Managing money and finances can be hard – especially if you’ve never been taught ways to do it. If you are struggling to keep on top of your finances learning how to create and stick to a family budget is a good place to start.

Budgeting won’t earn you any extra money but it will keep track of where the money you do earn is going. Having a budget can also allow you to be more stress free as it gives you a clear path of what you need to spend money on and how much you have available.

Whether you are needing to find some money for something specific or you just want to organise some financial priorities it might be time to sit down and work out a family budget – and stick to it.

Creating a family budget

Budgets can be created for many reasons. You might be changing jobs and will have different pay, figuring out if one partner can become a stay at home parent, having another child, working out if you can afford to start a business, or just want to keep track of your spending. Budgeting is a great tool to save you money and live a more financially relaxed life.

To start a budget, you need to know how much you earn and how much you spend. Sit down with you partner (if you have one) so you are both working on your budget together. Log into your bank accounts when doing your budget so you can get accurate amounts.

Step 1 – Income

You need to work out the total income coming in to you or your family. This includes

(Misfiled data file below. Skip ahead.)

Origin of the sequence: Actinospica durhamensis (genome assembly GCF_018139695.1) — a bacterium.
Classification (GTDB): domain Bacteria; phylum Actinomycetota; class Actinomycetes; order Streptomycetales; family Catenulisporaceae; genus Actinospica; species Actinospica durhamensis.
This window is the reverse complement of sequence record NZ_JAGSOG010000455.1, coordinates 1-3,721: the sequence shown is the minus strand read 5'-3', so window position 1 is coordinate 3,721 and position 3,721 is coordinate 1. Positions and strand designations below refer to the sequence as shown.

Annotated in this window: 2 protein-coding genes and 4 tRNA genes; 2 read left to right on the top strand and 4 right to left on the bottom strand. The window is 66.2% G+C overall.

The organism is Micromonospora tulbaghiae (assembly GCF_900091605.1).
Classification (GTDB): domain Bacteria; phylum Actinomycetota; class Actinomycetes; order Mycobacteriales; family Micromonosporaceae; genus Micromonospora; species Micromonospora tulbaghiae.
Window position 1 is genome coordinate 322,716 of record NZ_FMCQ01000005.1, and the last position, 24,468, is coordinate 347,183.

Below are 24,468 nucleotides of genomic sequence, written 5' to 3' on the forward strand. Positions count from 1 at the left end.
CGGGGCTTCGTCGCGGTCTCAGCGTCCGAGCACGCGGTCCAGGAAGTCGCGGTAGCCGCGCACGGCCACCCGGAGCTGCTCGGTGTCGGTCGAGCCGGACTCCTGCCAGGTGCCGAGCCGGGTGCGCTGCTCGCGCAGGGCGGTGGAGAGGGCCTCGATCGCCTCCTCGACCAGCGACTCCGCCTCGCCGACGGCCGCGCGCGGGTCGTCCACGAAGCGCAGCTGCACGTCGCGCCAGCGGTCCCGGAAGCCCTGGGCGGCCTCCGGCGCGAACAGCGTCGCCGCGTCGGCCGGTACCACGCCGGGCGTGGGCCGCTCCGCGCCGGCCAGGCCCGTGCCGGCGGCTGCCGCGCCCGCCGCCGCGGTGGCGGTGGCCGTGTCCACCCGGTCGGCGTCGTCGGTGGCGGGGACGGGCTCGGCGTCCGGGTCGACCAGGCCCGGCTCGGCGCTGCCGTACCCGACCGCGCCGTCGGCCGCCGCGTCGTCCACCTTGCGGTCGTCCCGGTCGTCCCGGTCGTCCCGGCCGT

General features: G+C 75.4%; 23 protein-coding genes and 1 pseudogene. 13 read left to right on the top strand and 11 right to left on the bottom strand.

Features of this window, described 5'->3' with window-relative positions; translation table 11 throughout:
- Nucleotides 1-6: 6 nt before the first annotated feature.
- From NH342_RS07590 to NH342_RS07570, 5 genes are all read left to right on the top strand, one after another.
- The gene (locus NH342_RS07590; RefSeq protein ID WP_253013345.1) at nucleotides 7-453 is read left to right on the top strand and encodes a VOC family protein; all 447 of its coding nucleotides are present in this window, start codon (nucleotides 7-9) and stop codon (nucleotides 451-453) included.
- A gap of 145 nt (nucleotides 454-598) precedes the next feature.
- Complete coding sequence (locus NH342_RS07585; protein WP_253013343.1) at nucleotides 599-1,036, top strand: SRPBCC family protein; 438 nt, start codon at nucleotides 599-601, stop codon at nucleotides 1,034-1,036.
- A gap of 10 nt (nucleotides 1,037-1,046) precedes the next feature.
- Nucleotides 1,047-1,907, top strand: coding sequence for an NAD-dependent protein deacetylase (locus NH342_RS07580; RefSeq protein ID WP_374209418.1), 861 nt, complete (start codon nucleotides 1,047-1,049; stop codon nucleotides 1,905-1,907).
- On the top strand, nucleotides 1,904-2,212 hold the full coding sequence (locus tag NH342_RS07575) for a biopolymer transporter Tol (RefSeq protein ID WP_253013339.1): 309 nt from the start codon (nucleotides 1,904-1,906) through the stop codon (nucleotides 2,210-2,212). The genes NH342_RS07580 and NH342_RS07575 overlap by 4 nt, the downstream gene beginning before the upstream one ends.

• you and your partners work income (after taxes)
  • bonuses
  • income from savings or investments
  • Centrelink or family benefits
  • child support
  • any other income coming in

Add it all together to get your total income amount.

Step 2 – Expenses

You need to properly look at all your expenses. This is everything you spend money on. Most people think of the big things like rent or mortgage, utilities, phone etc but it’s the little things that can really add up such as a daily coffee, purchasing lunch, or the quick run to the shops that ends up in extra groceries or random Kmart items.

It is good to sort your expenses into like-minded categories such as:

Financial commitments

  • mortgage or rent
  • loan repayments such as a car or personal loan
  • credit card interest
  • voluntary super contributions
  • savings
  • child support payments
  • charity donations

Home and utilities

  • council rates
  • body corporate fees
  • insurance (home and contents)
  • home maintenance / repairs
  • new furniture or appliances
  • electricity
  • gas
  • phone
  • internet
  • pay tv

Education

  • School fees
  • Daycare fees
  • Uni / Tafe
  • School uniforms
  • After school activities / sport

Health

  • Private health insurance
  • Life insurance
  • Doctors
  • Dentist
  • Medicine / pharmacy
  • Eyecare / glasses
  • Gym membership
  • Vet

Transport

  • Car insurance
  • Car maintenance
  • Car rego / licence
  • Petrol
  • Road tolls / parking
  • Public transport

Shopping

  • Supermarket / groceries
  • Clothing / shoes
  • Cosmetics / toiletries
  • Baby products
  • Hairdresser
  • Gifts

Eating Out

  • Restaurants
  • Take away / snacks
  • Bought lunches
  • Coffee / tea

Entertainment

  • Holidays
  • Bars / clubs
  • Alcohol
  • Sports membership
  • Movies / music
  • Hobbies
  • Newspapers / magazines
  • Celebrations
  • Cigarettes

If you are someone that mostly uses their card to pay for purchases then it is easy to go through your bank statements to see where you have spent your money and enter it into your budget accordingly. If you tend to spend more cash, then for the next month write down everything you spend or keep all your receipts so you can go through them.

A great budget template to get you started can be found here.

Step 3 – Compare your income and expenses

Now it is time to see how you are tracking. Take your total income and minus your total expenses. Are your expenses more than your income or do you have money left over?